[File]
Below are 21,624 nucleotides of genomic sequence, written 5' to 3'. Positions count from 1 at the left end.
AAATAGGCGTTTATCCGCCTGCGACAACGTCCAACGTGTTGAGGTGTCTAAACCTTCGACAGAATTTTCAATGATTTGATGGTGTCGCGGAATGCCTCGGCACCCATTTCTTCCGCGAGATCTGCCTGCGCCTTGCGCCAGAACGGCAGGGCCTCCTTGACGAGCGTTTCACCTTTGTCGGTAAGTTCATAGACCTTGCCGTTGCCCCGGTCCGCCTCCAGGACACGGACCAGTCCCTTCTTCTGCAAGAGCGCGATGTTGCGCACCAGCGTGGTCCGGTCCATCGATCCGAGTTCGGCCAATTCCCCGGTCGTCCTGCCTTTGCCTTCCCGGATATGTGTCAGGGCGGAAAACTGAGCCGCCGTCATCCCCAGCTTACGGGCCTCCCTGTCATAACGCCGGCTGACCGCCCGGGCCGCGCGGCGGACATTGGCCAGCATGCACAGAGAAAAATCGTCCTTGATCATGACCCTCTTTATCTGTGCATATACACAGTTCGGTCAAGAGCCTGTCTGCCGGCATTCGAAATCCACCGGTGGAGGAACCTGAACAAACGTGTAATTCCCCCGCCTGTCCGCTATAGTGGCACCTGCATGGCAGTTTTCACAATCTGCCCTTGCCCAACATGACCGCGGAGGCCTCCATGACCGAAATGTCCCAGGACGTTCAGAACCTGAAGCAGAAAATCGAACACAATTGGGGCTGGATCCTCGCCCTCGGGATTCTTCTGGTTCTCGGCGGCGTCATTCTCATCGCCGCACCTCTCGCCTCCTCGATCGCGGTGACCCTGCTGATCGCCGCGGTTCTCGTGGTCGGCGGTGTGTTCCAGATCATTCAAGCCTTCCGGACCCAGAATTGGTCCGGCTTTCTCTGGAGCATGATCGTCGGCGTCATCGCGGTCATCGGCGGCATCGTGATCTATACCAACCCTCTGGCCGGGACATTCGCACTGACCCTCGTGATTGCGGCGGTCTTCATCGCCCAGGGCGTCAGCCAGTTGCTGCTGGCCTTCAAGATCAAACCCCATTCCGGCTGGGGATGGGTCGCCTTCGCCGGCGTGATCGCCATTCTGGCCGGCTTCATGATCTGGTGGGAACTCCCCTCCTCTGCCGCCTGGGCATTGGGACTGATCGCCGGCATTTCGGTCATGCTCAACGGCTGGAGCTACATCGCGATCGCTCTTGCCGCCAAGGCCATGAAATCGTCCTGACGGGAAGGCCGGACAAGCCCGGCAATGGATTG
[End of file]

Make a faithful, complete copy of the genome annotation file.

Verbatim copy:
Below are 21,624 nucleotides of genomic sequence, written 5' to 3'. Positions count from 1 at the left end.
AAATAGGCGTTTATCCGCCTGCGACAACGTCCAACGTGTTGAGGTGTCTAAACCTTCGACAGAATTTTCAATGATTTGATGGTGTCGCGGAATGCCTCGGCACCCATTTCTTCCGCGAGATCTGCCTGCGCCTTGCGCCAGAACGGCAGGGCCTCCTTGACGAGCGTTTCACCTTTGTCGGTAAGTTCATAGACCTTGCCGTTGCCCCGGTCCGCCTCCAGGACACGGACCAGTCCCTTCTTCTGCAAGAGCGCGATGTTGCGCACCAGCGTGGTCCGGTCCATCGATCCGAGTTCGGCCAATTCCCCGGTCGTCCTGCCTTTGCCTTCCCGGATATGTGTCAGGGCGGAAAACTGAGCCGCCGTCATCCCCAGCTTACGGGCCTCCCTGTCATAACGCCGGCTGACCGCCCGGGCCGCGCGGCGGACATTGGCCAGCATGCACAGAGAAAAATCGTCCTTGATCATGACCCTCTTTATCTGTGCATATACACAGTTCGGTCAAGAGCCTGTCTGCCGGCATTCGAAATCCACCGGTGGAGGAACCTGAACAAACGTGTAATTCCCCCGCCTGTCCGCTATAGTGGCACCTGCATGGCAGTTTTCACAATCTGCCCTTGCCCAACATGACCGCGGAGGCCTCCATGACCGAAATGTCCCAGGACGTTCAGAACCTGAAGCAGAAAATCGAACACAATTGGGGCTGGATCCTCGCCCTCGGGATTCTTCTGGTTCTCGGCGGCGTCATTCTCATCGCCGCACCTCTCGCCTCCTCGATCGCGGTGACCCTGCTGATCGCCGCGGTTCTCGTGGTCGGCGGTGTGTTCCAGATCATTCAAGCCTTCCGGACCCAGAATTGGTCCGGCTTTCTCTGGAGCATGATCGTCGGCGTCATCGCGGTCATCGGCGGCATCGTGATCTATACCAACCCTCTGGCCGGGACATTCGCACTGACCCTCGTGATTGCGGCGGTCTTCATCGCCCAGGGCGTCAGCCAGTTGCTGCTGGCCTTCAAGATCAAACCCCATTCCGGCTGGGGATGGGTCGCCTTCGCCGGCGTGATCGCCATTCTGGCCGGCTTCATGATCTGGTGGGAACTCCCCTCCTCTGCCGCCTGGGCATTGGGACTGATCGCCGGCATTTCGGTCATGCTCAACGGCTGGAGCTACATCGCGATCGCTCTTGCCGCCAAGGCCATGAAATCGTCCTGACGGGAAGGCCGGACAAGCCCGGCAATGGATTG